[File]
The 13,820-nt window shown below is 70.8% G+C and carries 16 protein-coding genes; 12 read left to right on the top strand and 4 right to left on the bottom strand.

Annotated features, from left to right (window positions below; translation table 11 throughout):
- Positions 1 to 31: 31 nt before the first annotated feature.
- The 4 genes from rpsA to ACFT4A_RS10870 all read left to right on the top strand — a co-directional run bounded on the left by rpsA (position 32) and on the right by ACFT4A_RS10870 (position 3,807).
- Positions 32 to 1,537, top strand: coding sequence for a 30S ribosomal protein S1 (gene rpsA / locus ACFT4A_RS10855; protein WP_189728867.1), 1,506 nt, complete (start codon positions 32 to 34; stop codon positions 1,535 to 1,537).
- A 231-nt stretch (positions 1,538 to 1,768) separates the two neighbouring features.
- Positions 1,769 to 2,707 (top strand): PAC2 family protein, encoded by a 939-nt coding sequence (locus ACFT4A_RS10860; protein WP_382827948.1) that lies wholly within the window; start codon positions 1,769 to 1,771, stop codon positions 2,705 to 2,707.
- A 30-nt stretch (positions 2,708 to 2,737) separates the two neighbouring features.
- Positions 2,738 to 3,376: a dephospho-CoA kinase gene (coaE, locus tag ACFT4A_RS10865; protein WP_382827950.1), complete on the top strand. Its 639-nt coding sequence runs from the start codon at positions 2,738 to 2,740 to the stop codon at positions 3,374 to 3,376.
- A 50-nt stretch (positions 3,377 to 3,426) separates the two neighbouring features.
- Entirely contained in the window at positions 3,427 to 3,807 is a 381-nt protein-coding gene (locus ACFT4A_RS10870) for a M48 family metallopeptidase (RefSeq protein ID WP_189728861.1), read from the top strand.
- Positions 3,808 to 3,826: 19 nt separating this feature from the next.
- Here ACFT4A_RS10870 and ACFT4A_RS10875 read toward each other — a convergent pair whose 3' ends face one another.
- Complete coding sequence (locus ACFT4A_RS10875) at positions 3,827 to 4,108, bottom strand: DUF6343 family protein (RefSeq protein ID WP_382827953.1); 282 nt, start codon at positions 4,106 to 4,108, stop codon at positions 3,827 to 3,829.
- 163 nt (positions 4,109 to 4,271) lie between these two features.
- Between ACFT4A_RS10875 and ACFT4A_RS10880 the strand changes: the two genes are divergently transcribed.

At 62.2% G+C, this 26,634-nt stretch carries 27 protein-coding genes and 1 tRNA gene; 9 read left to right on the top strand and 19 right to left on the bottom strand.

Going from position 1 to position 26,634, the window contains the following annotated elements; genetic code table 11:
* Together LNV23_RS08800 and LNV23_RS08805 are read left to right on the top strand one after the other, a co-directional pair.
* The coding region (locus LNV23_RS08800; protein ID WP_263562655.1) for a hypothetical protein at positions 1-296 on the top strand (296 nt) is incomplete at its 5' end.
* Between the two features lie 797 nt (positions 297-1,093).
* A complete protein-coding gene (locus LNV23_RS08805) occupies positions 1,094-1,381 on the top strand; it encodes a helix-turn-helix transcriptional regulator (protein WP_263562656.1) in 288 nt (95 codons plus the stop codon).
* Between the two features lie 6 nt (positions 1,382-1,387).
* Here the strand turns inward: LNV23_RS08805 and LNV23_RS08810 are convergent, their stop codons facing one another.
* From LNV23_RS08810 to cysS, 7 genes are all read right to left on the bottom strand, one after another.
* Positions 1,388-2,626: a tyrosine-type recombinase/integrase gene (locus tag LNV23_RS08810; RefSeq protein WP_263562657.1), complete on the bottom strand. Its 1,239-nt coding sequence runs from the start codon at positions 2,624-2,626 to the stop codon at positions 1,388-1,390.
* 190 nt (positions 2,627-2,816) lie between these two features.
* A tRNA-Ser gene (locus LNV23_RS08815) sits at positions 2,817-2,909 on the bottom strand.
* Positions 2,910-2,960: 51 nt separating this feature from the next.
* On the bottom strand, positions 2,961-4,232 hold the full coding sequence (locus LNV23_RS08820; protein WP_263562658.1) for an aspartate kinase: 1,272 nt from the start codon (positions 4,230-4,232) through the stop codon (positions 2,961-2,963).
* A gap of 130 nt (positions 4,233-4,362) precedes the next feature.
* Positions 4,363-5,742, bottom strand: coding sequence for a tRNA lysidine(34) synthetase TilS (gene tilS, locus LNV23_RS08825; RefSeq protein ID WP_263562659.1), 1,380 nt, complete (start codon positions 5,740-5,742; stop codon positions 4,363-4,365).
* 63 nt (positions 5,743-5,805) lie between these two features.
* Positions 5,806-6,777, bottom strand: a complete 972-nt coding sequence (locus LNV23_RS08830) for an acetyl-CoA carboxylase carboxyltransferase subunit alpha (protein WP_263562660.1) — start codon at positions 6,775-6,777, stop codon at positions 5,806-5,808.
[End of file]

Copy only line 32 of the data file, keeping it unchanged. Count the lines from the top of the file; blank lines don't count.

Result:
* Positions 4,363-5,742, bottom strand: coding sequence for a tRNA lysidine(34) synthetase TilS (gene tilS, locus LNV23_RS08825; RefSeq protein ID WP_263562659.1), 1,380 nt, complete (start codon positions 5,740-5,742; stop codon positions 4,363-4,365).